Heidi Heitkamp: Why Electing Women Matters by tvnportal
Last year I was critical of Senator Heidi Heitkamp for comments she made during a USA Today interview in which she claimed that electing women was important because women are just, you know, better than men and stuff.
“You and Debbie Stabenow are two of the record 20 women to serve in the US Senate right now,” USA Today reported Susan Page asked. “Do you think women govern differently than men do?”
“With women I will say this,” Heitkamp said in response. “I think we measure our success on results not whether or not we get our picture in the newspaper,” she said with a chuckle.
If a man suggested that women were deficient legislators because they were too self centered he’d be accused of misogyny, and rightly so. We shouldn’t judge people based on their gender. But Heitkamp’s misandry is acceptable, because in politics we’ve decided that certain demographics are always victims and other demographics are always privileged and individual character and life experiences doesn’t matter.
If you’re a woman you’re a victim, modern politics tells us, and if you believe otherwise it’s a #waronwomen.
Flash forward to this week. Heitkamp is speaking at a Real Clear Politics event about why electing women matters, and she talks about a class of female attorneys general (Heitkamp herself was AG of North Dakota from 1992 to 2000) who she feels made a difference in the realm of domestic violence. She talks about how the influence of these female elected leaders changed the view of domestic violence from a family issue to a criminal issue.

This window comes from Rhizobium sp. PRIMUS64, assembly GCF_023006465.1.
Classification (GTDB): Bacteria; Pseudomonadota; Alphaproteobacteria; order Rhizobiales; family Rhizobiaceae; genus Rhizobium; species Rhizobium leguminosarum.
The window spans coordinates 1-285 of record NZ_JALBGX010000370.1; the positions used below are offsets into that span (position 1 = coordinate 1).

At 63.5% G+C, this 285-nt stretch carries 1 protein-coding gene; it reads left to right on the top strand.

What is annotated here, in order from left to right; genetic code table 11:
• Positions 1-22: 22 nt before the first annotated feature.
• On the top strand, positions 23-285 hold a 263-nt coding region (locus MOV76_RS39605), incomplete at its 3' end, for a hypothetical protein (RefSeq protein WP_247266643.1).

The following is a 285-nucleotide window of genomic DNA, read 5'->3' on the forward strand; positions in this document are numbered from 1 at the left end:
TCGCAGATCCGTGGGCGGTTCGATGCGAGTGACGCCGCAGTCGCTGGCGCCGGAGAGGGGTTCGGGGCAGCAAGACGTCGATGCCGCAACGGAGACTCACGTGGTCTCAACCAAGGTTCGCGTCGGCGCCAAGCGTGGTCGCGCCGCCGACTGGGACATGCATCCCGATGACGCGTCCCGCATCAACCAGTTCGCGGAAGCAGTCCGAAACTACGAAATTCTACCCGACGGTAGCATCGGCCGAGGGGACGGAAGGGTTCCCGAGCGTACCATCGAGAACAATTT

She argues that women brought a unique perspective to an important issue for the betterment of public policy. And she’s right. Though I disagree with some policy in this area that Heitkamp has touted – I think the Violence Against Women Act has some very serious flaws – I hadn’t considered the impact that female AG’s have had on the domestic violence issue in general.
I found Heitkamp’s comments to be insightful and illuminating and much better than her previous assertion that women are all serious-minded lawmakers while men are a bunch of pompous doofuses.
In this era of male bashing and obnoxious Facebook feminism, it’s refreshing to hear a left-wing female leader talk about the importance of female influence in politics without resorting to dogmas about female supremacy.
Maybe next we can all agree that objecting to government-mandated contraceptive coverage is not the same thing as hating women.